I was in the mood for a movie last night, and I offered three options to my wife: Sanjuro, an Akira Kurosawa samurai movie starring noted badass Toshiro Mifune, Mad Max: Fury Road, a movie we’ve both seen but which I felt could stand a rewatch, and Atomic Blonde.

You may see a theme there, and it’s a sign of just how much of an action star Charlize Theron has become that I’m putting her up with Toshiro Mifune without even thinking about it. She’s an amazing actress and also seems to be an impressively genuine individual; I’ve seen several really good interviews with her and she’s always entertaining as hell. (She did a great interview with Howard Stern a few years ago, but I can’t find that online.)

I had thought from the previews that Atomic Blonde was basically going to be a Black Widow movie without actually having Black Widow in it; that is not entirely accurate. This is a spy movie set in Berlin during the last days of the Berlin Wall– the Wall actually falls toward the end of the movie, so the very last days of the Wall– and Theron plays a British agent sent in to recover a list of active agents being shopped around by a former Russian Stasi agent who is trying to defect. It’s a great example of the genre; other than the bit where it’s starring a woman this movie could have been made in any of the last three decades without any change, and other than needing to see into the future to predict the fall of the Berlin Wall I could totally see it having come out in the 50s or 60s as well. It’s got this timeless classic feel to it that I really liked, and the direction, set lighting, that sort of thing all has this great old-school thing going.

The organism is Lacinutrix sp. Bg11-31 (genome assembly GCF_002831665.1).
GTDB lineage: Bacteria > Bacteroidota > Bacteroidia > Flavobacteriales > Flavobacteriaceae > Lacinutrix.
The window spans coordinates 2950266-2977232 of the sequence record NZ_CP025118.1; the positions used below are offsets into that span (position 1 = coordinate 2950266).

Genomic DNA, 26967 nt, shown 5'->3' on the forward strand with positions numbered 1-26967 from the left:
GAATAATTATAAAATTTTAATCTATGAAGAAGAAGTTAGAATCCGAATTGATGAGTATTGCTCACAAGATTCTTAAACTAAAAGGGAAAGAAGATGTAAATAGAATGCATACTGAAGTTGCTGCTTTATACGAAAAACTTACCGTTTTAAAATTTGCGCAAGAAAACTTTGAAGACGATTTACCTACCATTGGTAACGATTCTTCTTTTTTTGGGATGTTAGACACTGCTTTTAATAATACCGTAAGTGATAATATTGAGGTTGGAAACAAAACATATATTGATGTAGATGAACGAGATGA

There is no trace of the superhero movie in this, though, is the thing, despite having been based on a comic book.(*) There are some great fight scenes, and one of the things that makes them great is that Theron’s character doesn’t have a single fight anywhere in the film that doesn’t take a toll on her. If she gets punched in the face, she acts like she’s been punched in the face, and the film uses a framing sequence where she’s being debriefed by MI6 where she is covered in bruises and looks absolutely beat to hell. There’s an absolutely amazing sequence toward the end of the film involving several waves of two or three bad guys at a time and several staircases. It’s probably close to ten minutes long and it’s all one shot, and by the end of it Theron has won (spoiler alert, I guess) but can hardly walk and frankly is only barely still alive. It’s one of the best fight sequences I’ve ever seen, and it takes what was already a pretty damn good flick and elevates it to something very close to a must-see for anyone who enjoys action films.

I feel like this movie went under the radar when it came out in 2017, so if you haven’t seen this yet, definitely take a couple of hours and check it out. It’s a $3.99 rental in a couple of different streaming services right now; you won’t regret it.

(*) I know nothing at all about the comic book other than the name, so I can’t really address how well this movie works as an adaptation.

#Review: MJ-12: ENDGAME, by Michael J. Martinez